The 12 Days of Christmas: Surviving and thriving (Days 6-12: Punt)

Punt.

Yep, that’s my wisdom for today.

Don’t get me wrong, it’s not the wisdom I’d planned to have. I had such good plans. I’d blocked out the first three days of last week. No clients. Plenty of time at the office to get caught up on other tasks. I’d promised myself I’d leave no later than 4 each day to get Christmas things done… like get a tree, do shopping, finish getting the house ready for my family who was staying with me. It was such a good plan.

Monday morning  I waltzed into the office, efficiency oozing out of my pores. I started writing the sermon I was scheduled to preach Sunday night. But then I started feeling not so good. I started getting chills. I knew what was coming.

Flu.

That’s right, a rip-roaring, 102 degree fever case of the flu.  So much for my plan. I spent all week on my couch, working my way through the shows I’d recorded but had no time to watch. I discovered  I really liked The Chew. I spent a lot of time napping with my dogs.

None of which was on my list. Early in the week I contemplated my situation. None of the things I’d planned to do during the week were going to get done. It was time to punt.

In football, a coach decides to punt when there’s no real chance of gaining a first down. It’s not what they’d planned to do, but at least they could give themselves a chance to score the next time around. You’ll hear commentators talk about living to face another day.

I decided to punt. I might not get everything done that was on my list. I might not finish the touch-ups in my newly painted bathroom before my brother arrives. But the bathroom will be functional and we’ll all live. If I had to do gift cards for everyone, I could do that. I called the church to let them know that they’d better have a plan B in hand just in case I couldn’t make it.

I did wind up preaching. And after six hours of ninja shopping on Saturday, I finished my Christmas shopping. Hopefully today I’ll get a tree, and if that’s the only decorating I do, then so be it.

Because sometimes we can only do what we can do, not what we’d planned to do. Sometimes we just have to take stock of where things stand… and punt.

If all goes according to plan for you this Christmas, then blessings upon you. Enjoy it. And if it doesn’t, remember that sometimes there’s no shame in just punting. After all, you live to see another day.

 

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Organized?

Organizing is what you do before you do something, so that when you do it, it’s not all mixed up.  – Winnie the Pooh

The maker of some new product contacted me, asking if I’d be willing to review said product in my blog. I wrote back to say that this is not that kind of a blog. It’s a blog for reflection and (hopefully) some inspiration and encouragement.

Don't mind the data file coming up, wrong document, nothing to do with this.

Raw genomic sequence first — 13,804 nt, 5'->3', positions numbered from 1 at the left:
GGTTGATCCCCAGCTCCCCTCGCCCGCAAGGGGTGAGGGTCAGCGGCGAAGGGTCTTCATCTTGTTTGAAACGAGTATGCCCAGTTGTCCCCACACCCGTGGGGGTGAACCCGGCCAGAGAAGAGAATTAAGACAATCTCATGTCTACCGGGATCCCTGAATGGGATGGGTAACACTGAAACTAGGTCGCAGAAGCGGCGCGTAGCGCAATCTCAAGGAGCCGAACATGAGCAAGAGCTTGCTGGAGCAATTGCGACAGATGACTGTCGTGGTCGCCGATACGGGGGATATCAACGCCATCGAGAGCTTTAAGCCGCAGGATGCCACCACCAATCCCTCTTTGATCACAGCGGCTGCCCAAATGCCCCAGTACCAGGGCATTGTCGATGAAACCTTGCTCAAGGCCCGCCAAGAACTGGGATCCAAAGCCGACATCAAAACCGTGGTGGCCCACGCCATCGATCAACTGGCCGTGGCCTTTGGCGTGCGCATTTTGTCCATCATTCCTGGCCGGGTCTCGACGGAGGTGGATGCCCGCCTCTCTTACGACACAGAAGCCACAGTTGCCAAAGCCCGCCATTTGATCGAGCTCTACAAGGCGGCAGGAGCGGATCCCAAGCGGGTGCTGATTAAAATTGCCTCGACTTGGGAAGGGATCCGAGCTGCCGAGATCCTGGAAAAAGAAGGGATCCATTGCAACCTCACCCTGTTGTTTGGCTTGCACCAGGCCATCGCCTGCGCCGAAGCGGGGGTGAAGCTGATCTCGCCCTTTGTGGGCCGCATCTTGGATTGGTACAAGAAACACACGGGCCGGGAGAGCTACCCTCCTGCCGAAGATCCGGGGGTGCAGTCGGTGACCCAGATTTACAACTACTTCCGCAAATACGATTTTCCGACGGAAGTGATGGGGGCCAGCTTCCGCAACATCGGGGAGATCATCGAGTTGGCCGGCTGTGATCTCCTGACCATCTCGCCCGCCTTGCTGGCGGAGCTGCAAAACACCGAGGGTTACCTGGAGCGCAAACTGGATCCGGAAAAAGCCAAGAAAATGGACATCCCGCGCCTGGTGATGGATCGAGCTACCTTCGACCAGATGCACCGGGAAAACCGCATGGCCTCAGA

But I’m breaking that rule today.

One of the things that I see people struggle with is how to get organized. Many of us are leading at least two or three lives at once (work tasks, family tasks, church tasks, home tasks). How can we keep track of all that has to be done, much less do it? We waste a lot of time and generate a lot of frustration just trying to keep track of things.

I kept looking for some magic system. Every year around this time I started prowling the aisles of Office Depot thinking that this year I could find the perfect planner. I flirted with the Getting Things Done (R) system but found it too cumbersome. I really wanted something that was hosted on the web so that I could access it anywhere.

And then I found Todoist. Todoist is a flexible, easy task manager program. It works on Outlook, Mac and Chrome as well as having a mobile app. (I have not yet tried the mobile app.)

Here’s how it works. You create a project. Within that project you can add as many tasks as you need. You can add a due date by the calendar or by typing in things like “tomorrow” or “Wed.” You can also make it a recurring task. For example, I’m writing this today because my “blog task” is labeled “Every Wednesday.” You can easily rearrange the order of your tasks.

One of the nice things is the filter. I can bring up lists of tasks for today, tasks that are overdue or tasks for the next seven days. The basic service is free but with a $30 a year subscription, you can add labels. For example, my labels include things like “publishing,” “counseling,” and “marketing.” You can put as many labels on a task as you want. This way I can bring up a list of what needs to be done today – or I can see what’s on my list for marketing. I can add a task when I think about it – no matter how far into the future it is.

Todoist integrates with iCal and Google calendar. I can bring up iCal on my computer and immediately see not only the appointments I have for today but also the tasks that need to be done. Being a visual person, it really helps me having it all in one place. It was very easy for me to learn.

If you’ve been struggling with keeping track of things you have to do or if you’d just like to be a little more efficient, I highly recommend Todoist.